on lobbies, pastors, and candidates

Amidst the exhaustion from packing I had to take a brief break to comment on the parade around Obama’s declaration. Is it a coincidence that I wake up to hearing that he’s the candidate and that the AIPAC conference is going on this week? Yes, I realize that it does not matter who the candidate is–Clinton and McCain were there too. But Obama is a candidate who does know better. Literally I woke up to a message telling me “Sen. Barack Obama vowed Wednesday that Jerusalem must ‘remain the capital of Israel, and it must remain undivided.'” (Thanks Tam Tam!) Is it another coincidence that the Israelis are already scheming to make Jerusalem the capital of Jews all over the planet? “The Israeli Parliament passed in preliminary reading a bill on Wednesday to consider the city of Jerusalem as capital of Israel all the Jews world wide.”

I’ve been dying to write about the whole Pastor Hagee controversy with McCain in comparison to Obama’s former Reverend Jeremiah Wright. It has been amazing to me that the media has raked Wright over the coals while Hagee and McCain seem to get a pass. Ironically, anyone who has actually read a speech by Martin Luther King, Jr. recently will recall that so much of what he said is present in Wright’s sermons just updated for a more contemporary context. Wright is brilliant and I only wish that more Christian preachers sounded like this instead of collaborating as Christian Zionists. Here is Wright’s brilliant speech and Wright discussing it on Bill Moyers:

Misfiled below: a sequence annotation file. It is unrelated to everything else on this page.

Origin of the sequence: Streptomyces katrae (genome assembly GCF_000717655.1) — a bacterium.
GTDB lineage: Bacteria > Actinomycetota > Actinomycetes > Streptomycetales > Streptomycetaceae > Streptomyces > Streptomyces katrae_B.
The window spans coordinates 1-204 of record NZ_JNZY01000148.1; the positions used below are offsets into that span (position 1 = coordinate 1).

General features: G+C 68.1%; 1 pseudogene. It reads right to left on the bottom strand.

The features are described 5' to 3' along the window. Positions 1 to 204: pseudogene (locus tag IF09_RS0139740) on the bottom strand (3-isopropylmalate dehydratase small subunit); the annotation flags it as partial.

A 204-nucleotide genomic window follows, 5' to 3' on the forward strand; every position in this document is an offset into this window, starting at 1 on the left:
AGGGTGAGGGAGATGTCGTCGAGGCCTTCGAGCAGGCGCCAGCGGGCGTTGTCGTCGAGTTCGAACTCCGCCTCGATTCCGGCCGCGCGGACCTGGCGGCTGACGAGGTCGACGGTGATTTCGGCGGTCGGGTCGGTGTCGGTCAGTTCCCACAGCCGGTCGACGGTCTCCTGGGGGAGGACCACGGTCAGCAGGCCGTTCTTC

Finally, lest those of you are fooled by the AAI’s James Zoby recent email and program, J Street is Zionist. As is true for much of the Zionists in the U.S. they thrive on being devious Naji Ali’s podcast illustrates just how they are trying to present themselves as “peaceful” and different than AIPAC though that couldn’t be further from the truth.

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3 thoughts on “on lobbies, pastors, and candidates

  1. Hey, I’ve been following your blog since a fellow student at William Jewell College told me about your visit there a few months ago. I’m probably more sympathetic to your cause since most of my education the Israeli-Palestinian Conflict occurred at the University of Oxford. I’m starting to get excited about my first trip to Israel and the West Bank this summer with an Interfaith Peace-Builders delegation.

    Like you, I find it quite frustrating that the AIPAC conference is one of the few places where US presidential candidates agree. Any contentious move on Jerusalem is a step backwards in the peace process since the status of the city is a pivotal part of negotiations. Do you think there’s a chance that a new congress in 2009 might check a presidential decision to move the embassy?

  2. J Street is quite different than AIPAC, and is condemning Joseph Lieberman for appearing at Hagee rallies. If one sees attempts at improvement as deviousness, one will never find any reason to hope. And jaded partisanship will rarely have much of an audience.

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